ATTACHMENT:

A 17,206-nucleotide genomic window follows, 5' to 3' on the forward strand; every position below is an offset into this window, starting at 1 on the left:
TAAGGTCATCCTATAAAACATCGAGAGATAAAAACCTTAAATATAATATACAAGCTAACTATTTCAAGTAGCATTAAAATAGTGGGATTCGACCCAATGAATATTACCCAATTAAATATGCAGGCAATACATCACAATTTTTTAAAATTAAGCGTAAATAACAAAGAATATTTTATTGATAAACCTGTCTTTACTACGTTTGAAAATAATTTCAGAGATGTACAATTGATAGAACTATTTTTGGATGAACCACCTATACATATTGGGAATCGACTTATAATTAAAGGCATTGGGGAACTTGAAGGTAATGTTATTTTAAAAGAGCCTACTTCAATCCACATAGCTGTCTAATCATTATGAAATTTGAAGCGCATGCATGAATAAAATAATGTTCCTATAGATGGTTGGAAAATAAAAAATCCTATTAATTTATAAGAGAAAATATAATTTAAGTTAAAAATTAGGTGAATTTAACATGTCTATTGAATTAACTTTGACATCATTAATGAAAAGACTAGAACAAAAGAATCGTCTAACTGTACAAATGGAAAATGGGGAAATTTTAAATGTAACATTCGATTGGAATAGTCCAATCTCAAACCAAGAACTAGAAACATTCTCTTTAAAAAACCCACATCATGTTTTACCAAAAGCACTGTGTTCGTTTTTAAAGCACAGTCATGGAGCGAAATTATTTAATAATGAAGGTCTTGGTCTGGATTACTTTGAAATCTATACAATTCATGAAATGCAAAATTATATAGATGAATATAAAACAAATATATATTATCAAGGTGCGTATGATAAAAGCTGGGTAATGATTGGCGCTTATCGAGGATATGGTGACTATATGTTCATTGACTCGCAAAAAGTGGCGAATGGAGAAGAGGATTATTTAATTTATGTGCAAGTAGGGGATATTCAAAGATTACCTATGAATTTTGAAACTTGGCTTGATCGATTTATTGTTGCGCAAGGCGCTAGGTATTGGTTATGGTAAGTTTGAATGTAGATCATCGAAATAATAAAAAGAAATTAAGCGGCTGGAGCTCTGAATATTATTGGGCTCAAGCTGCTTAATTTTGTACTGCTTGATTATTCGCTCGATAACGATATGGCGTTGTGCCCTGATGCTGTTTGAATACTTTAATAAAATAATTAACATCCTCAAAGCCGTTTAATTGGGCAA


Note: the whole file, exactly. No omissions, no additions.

A 17,206-nucleotide genomic window follows, 5' to 3' on the forward strand; every position below is an offset into this window, starting at 1 on the left:
TAAGGTCATCCTATAAAACATCGAGAGATAAAAACCTTAAATATAATATACAAGCTAACTATTTCAAGTAGCATTAAAATAGTGGGATTCGACCCAATGAATATTACCCAATTAAATATGCAGGCAATACATCACAATTTTTTAAAATTAAGCGTAAATAACAAAGAATATTTTATTGATAAACCTGTCTTTACTACGTTTGAAAATAATTTCAGAGATGTACAATTGATAGAACTATTTTTGGATGAACCACCTATACATATTGGGAATCGACTTATAATTAAAGGCATTGGGGAACTTGAAGGTAATGTTATTTTAAAAGAGCCTACTTCAATCCACATAGCTGTCTAATCATTATGAAATTTGAAGCGCATGCATGAATAAAATAATGTTCCTATAGATGGTTGGAAAATAAAAAATCCTATTAATTTATAAGAGAAAATATAATTTAAGTTAAAAATTAGGTGAATTTAACATGTCTATTGAATTAACTTTGACATCATTAATGAAAAGACTAGAACAAAAGAATCGTCTAACTGTACAAATGGAAAATGGGGAAATTTTAAATGTAACATTCGATTGGAATAGTCCAATCTCAAACCAAGAACTAGAAACATTCTCTTTAAAAAACCCACATCATGTTTTACCAAAAGCACTGTGTTCGTTTTTAAAGCACAGTCATGGAGCGAAATTATTTAATAATGAAGGTCTTGGTCTGGATTACTTTGAAATCTATACAATTCATGAAATGCAAAATTATATAGATGAATATAAAACAAATATATATTATCAAGGTGCGTATGATAAAAGCTGGGTAATGATTGGCGCTTATCGAGGATATGGTGACTATATGTTCATTGACTCGCAAAAAGTGGCGAATGGAGAAGAGGATTATTTAATTTATGTGCAAGTAGGGGATATTCAAAGATTACCTATGAATTTTGAAACTTGGCTTGATCGATTTATTGTTGCGCAAGGCGCTAGGTATTGGTTATGGTAAGTTTGAATGTAGATCATCGAAATAATAAAAAGAAATTAAGCGGCTGGAGCTCTGAATATTATTGGGCTCAAGCTGCTTAATTTTGTACTGCTTGATTATTCGCTCGATAACGATATGGCGTTGTGCCCTGATGCTGTTTGAATACTTTAATAAAATAATTAACATCCTCAAAGCCGTTTAATTGGGCAA